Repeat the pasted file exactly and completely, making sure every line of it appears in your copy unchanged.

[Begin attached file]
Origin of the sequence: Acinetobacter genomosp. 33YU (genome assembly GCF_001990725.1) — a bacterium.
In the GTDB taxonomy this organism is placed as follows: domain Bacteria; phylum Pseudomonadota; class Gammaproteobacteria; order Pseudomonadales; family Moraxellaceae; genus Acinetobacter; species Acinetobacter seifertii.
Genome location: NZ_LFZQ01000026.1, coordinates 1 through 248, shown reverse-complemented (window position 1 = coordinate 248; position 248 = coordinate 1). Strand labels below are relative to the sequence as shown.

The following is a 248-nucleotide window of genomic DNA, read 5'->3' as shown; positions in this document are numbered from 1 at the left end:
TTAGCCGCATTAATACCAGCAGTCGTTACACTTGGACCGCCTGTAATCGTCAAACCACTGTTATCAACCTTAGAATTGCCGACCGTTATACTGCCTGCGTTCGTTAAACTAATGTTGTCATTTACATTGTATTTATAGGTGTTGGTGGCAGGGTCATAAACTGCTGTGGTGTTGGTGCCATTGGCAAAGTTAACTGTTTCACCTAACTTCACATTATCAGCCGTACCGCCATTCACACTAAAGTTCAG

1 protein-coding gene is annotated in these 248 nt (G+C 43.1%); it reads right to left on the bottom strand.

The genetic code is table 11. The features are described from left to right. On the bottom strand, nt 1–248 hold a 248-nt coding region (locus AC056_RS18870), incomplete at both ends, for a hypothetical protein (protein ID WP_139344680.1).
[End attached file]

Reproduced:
Origin of the sequence: Acinetobacter genomosp. 33YU (genome assembly GCF_001990725.1) — a bacterium.
In the GTDB taxonomy this organism is placed as follows: domain Bacteria; phylum Pseudomonadota; class Gammaproteobacteria; order Pseudomonadales; family Moraxellaceae; genus Acinetobacter; species Acinetobacter seifertii.
Genome location: NZ_LFZQ01000026.1, coordinates 1 through 248, shown reverse-complemented (window position 1 = coordinate 248; position 248 = coordinate 1). Strand labels below are relative to the sequence as shown.

The following is a 248-nucleotide window of genomic DNA, read 5'->3' as shown; positions in this document are numbered from 1 at the left end:
TTAGCCGCATTAATACCAGCAGTCGTTACACTTGGACCGCCTGTAATCGTCAAACCACTGTTATCAACCTTAGAATTGCCGACCGTTATACTGCCTGCGTTCGTTAAACTAATGTTGTCATTTACATTGTATTTATAGGTGTTGGTGGCAGGGTCATAAACTGCTGTGGTGTTGGTGCCATTGGCAAAGTTAACTGTTTCACCTAACTTCACATTATCAGCCGTACCGCCATTCACACTAAAGTTCAG

1 protein-coding gene is annotated in these 248 nt (G+C 43.1%); it reads right to left on the bottom strand.

The genetic code is table 11. The features are described from left to right. On the bottom strand, nt 1–248 hold a 248-nt coding region (locus AC056_RS18870), incomplete at both ends, for a hypothetical protein (protein ID WP_139344680.1).